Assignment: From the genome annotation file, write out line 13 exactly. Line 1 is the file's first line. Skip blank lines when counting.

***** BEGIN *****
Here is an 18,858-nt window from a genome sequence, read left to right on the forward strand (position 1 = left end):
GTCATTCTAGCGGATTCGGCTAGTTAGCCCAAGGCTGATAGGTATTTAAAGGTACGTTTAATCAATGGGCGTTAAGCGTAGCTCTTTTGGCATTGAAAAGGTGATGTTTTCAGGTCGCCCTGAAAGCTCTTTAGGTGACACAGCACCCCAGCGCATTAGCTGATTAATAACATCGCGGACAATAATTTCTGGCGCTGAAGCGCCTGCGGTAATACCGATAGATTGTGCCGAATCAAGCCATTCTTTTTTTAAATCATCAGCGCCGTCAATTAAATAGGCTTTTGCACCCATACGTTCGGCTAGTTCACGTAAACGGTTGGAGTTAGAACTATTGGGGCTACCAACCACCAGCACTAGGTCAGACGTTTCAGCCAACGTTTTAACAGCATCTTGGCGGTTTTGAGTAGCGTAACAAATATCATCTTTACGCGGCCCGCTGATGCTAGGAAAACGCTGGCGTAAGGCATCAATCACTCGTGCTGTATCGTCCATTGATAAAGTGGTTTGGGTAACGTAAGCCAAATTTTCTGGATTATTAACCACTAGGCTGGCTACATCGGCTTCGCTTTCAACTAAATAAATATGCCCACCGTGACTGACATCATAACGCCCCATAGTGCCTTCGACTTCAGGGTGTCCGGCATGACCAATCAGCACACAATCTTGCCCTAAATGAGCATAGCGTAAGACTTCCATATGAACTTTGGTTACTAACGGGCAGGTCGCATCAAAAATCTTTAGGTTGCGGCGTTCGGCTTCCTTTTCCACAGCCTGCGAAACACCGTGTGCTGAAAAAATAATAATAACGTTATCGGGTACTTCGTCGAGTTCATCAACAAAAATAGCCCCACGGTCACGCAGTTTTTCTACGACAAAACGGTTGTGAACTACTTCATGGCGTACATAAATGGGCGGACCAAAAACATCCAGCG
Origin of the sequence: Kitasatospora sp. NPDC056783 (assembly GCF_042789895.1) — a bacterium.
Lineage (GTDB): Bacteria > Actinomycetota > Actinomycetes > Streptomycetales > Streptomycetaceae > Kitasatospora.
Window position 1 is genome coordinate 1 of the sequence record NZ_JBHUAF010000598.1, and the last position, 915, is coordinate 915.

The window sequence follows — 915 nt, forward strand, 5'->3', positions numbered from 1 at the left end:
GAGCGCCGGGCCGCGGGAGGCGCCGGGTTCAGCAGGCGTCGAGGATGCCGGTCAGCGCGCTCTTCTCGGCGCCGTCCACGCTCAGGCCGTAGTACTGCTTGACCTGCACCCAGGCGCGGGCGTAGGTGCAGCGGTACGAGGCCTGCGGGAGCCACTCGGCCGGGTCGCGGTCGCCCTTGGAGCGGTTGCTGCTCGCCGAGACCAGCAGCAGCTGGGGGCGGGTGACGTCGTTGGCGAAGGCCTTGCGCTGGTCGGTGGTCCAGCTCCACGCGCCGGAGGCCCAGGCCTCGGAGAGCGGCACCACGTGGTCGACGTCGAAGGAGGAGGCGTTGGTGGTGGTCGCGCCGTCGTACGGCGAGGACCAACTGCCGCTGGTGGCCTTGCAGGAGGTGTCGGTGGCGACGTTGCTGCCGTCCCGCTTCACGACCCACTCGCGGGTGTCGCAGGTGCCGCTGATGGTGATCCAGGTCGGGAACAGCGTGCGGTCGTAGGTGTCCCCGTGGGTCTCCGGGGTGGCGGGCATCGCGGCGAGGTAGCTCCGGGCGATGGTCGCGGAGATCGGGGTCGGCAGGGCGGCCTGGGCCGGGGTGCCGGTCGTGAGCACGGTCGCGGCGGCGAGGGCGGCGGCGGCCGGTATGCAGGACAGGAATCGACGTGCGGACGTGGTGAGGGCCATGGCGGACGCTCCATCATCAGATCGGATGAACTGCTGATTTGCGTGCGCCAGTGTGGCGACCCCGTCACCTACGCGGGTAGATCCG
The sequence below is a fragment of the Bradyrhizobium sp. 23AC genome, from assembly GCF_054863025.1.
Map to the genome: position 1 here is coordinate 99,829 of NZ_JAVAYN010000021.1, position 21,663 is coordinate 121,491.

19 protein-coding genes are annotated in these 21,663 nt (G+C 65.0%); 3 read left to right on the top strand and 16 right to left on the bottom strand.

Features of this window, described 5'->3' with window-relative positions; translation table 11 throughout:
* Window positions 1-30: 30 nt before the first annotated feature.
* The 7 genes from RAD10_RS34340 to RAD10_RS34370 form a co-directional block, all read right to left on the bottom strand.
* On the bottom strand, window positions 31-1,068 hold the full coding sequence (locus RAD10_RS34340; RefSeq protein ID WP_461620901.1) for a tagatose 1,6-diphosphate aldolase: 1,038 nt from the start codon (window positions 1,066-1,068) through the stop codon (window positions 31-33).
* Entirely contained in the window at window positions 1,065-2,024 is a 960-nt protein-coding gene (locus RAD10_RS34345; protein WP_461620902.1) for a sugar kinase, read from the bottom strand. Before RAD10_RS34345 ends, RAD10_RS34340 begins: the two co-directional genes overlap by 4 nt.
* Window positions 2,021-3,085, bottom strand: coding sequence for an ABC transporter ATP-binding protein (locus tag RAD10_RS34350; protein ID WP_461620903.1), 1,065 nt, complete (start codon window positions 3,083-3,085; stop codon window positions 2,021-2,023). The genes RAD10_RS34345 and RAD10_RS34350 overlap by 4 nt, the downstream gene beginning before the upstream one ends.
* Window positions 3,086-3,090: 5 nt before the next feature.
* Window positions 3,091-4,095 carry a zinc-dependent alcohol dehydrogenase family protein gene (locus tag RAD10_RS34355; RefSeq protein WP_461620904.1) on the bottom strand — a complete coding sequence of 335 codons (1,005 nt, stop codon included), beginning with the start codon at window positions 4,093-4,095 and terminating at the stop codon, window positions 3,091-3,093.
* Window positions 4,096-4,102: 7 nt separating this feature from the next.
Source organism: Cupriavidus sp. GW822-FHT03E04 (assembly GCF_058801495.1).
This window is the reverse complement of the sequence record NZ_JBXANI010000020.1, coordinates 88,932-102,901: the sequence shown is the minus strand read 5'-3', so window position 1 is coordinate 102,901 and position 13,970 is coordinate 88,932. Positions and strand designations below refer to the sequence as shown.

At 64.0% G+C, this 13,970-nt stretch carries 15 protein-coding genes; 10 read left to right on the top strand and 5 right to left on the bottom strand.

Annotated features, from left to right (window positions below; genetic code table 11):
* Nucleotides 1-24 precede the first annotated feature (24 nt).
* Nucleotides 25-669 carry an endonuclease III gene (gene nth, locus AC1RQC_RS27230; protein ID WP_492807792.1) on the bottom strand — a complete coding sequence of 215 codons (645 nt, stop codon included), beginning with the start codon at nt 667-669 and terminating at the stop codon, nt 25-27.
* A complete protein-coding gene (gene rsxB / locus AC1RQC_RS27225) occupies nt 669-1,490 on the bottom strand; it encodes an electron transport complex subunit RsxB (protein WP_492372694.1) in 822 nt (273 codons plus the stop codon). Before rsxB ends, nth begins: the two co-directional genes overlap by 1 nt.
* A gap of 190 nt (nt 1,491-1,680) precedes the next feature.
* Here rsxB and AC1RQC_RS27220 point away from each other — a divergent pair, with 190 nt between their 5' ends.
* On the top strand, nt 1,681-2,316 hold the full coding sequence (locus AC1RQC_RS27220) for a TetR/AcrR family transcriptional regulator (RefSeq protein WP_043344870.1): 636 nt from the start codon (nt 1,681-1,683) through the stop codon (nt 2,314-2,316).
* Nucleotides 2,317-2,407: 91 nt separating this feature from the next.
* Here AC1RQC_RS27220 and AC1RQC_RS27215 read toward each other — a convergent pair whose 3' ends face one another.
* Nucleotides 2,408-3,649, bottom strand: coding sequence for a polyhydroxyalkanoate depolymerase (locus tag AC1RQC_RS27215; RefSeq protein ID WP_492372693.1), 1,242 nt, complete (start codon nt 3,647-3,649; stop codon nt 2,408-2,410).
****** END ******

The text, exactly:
* The 7 genes from RAD10_RS34340 to RAD10_RS34370 form a co-directional block, all read right to left on the bottom strand.